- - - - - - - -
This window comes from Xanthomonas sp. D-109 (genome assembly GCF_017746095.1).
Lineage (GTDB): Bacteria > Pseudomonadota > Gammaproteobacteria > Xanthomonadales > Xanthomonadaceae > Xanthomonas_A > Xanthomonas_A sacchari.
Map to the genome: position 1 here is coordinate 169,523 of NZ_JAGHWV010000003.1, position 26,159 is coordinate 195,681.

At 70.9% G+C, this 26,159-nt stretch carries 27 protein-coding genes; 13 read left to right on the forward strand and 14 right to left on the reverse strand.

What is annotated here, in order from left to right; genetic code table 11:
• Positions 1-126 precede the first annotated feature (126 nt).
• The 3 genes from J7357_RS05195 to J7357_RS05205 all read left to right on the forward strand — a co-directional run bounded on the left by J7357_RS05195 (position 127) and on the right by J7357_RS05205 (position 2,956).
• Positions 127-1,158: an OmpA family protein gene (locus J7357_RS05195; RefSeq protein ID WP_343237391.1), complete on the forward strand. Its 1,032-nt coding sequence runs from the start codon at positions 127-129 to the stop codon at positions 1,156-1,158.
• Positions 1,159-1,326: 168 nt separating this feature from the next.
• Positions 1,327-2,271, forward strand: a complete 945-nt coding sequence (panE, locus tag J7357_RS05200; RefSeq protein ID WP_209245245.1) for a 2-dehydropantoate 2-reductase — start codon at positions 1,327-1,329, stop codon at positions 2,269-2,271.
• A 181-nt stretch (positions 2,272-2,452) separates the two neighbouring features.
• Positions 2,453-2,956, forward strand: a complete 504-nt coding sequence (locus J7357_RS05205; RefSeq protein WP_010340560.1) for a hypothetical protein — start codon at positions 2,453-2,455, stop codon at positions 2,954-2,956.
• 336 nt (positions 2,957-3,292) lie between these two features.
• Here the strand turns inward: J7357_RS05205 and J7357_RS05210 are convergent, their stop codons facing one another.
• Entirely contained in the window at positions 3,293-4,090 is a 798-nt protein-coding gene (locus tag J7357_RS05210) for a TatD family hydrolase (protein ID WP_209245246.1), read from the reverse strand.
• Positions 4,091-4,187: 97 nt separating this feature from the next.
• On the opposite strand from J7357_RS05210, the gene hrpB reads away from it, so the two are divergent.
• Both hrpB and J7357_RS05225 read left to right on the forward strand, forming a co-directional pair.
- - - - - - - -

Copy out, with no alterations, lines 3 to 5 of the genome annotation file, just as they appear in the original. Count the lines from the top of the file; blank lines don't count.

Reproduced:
Map to the genome: position 1 here is coordinate 169,523 of NZ_JAGHWV010000003.1, position 26,159 is coordinate 195,681.

At 70.9% G+C, this 26,159-nt stretch carries 27 protein-coding genes; 13 read left to right on the forward strand and 14 right to left on the reverse strand.

What is annotated here, in order from left to right; genetic code table 11: